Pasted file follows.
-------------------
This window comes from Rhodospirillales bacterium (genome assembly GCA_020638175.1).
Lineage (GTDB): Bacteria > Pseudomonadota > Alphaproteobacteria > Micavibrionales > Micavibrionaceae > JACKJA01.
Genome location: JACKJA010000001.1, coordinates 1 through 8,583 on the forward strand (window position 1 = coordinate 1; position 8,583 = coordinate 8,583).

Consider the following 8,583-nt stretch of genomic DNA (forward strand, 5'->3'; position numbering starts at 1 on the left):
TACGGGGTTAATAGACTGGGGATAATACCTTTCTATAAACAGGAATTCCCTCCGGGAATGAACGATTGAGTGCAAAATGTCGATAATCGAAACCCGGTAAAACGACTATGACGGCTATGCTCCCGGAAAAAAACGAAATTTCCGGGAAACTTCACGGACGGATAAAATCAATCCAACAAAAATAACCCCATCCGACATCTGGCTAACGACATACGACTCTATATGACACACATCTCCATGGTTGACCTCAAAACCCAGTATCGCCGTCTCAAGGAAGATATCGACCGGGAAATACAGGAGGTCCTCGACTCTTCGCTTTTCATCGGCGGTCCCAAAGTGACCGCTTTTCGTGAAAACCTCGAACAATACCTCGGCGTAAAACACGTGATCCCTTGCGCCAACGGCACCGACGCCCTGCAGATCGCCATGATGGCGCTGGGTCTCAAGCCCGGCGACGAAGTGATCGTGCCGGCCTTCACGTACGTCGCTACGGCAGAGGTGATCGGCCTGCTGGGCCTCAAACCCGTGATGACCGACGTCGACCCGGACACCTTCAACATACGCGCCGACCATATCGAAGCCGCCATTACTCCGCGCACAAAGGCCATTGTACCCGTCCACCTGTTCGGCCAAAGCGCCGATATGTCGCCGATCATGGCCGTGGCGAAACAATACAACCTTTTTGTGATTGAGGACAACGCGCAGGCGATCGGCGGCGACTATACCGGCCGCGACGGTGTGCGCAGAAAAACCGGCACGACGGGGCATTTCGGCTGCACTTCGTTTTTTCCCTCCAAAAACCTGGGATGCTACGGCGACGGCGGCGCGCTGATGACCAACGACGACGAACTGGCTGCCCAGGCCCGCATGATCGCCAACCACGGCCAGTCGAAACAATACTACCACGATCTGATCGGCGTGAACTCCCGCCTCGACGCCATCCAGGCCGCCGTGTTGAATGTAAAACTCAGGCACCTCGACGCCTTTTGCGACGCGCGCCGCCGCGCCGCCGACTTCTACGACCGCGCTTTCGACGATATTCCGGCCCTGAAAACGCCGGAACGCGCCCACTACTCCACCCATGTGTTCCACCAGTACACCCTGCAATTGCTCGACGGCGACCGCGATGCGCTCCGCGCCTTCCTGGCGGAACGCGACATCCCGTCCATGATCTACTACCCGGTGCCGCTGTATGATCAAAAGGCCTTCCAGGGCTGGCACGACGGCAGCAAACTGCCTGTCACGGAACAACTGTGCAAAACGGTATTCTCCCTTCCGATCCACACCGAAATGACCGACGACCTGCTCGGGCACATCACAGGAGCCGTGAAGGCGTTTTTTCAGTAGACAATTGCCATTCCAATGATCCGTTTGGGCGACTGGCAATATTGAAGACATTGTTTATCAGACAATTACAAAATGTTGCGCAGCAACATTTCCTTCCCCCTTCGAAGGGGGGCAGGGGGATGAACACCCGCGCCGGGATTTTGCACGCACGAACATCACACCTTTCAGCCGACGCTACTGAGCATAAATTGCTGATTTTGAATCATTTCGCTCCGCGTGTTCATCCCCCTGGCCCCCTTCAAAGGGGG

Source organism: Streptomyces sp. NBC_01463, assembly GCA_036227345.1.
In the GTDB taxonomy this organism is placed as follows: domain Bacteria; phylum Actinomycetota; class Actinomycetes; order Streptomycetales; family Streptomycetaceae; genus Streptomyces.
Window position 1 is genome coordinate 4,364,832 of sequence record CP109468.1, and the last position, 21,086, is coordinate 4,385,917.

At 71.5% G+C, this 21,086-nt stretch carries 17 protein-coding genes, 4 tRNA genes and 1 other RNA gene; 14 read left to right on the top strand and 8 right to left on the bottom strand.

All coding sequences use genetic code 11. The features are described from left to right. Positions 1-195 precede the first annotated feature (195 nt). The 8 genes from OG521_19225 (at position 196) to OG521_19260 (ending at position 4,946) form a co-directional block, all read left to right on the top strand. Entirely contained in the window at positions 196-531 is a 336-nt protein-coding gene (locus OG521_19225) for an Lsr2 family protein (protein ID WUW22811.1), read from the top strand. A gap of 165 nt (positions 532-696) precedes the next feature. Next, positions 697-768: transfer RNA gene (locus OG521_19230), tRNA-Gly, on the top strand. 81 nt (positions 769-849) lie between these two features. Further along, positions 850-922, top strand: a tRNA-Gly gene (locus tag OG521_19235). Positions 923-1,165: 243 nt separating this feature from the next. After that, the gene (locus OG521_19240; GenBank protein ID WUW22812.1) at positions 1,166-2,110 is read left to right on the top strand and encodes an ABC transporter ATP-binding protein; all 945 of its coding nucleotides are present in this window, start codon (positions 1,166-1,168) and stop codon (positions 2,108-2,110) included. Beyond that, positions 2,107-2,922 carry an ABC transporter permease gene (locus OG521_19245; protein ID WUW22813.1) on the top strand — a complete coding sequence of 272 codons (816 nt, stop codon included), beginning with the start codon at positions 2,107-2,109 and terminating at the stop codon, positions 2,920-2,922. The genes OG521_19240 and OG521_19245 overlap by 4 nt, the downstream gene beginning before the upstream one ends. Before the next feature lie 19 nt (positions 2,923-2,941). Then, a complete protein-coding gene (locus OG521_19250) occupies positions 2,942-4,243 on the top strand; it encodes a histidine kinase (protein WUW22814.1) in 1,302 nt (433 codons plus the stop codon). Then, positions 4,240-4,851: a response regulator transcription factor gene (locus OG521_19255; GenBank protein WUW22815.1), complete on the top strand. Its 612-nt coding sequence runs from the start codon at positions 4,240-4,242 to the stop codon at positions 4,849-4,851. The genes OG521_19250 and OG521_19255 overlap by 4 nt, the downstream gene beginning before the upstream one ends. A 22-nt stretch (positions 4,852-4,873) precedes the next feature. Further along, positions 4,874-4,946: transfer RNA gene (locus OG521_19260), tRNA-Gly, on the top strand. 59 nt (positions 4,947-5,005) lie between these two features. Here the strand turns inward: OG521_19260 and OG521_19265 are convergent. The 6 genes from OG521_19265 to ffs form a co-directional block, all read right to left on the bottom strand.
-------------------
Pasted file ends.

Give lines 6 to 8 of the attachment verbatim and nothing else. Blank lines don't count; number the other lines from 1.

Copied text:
Source organism: Streptomyces sp. NBC_01463, assembly GCA_036227345.1.
In the GTDB taxonomy this organism is placed as follows: domain Bacteria; phylum Actinomycetota; class Actinomycetes; order Streptomycetales; family Streptomycetaceae; genus Streptomyces.
Window position 1 is genome coordinate 4,364,832 of sequence record CP109468.1, and the last position, 21,086, is coordinate 4,385,917.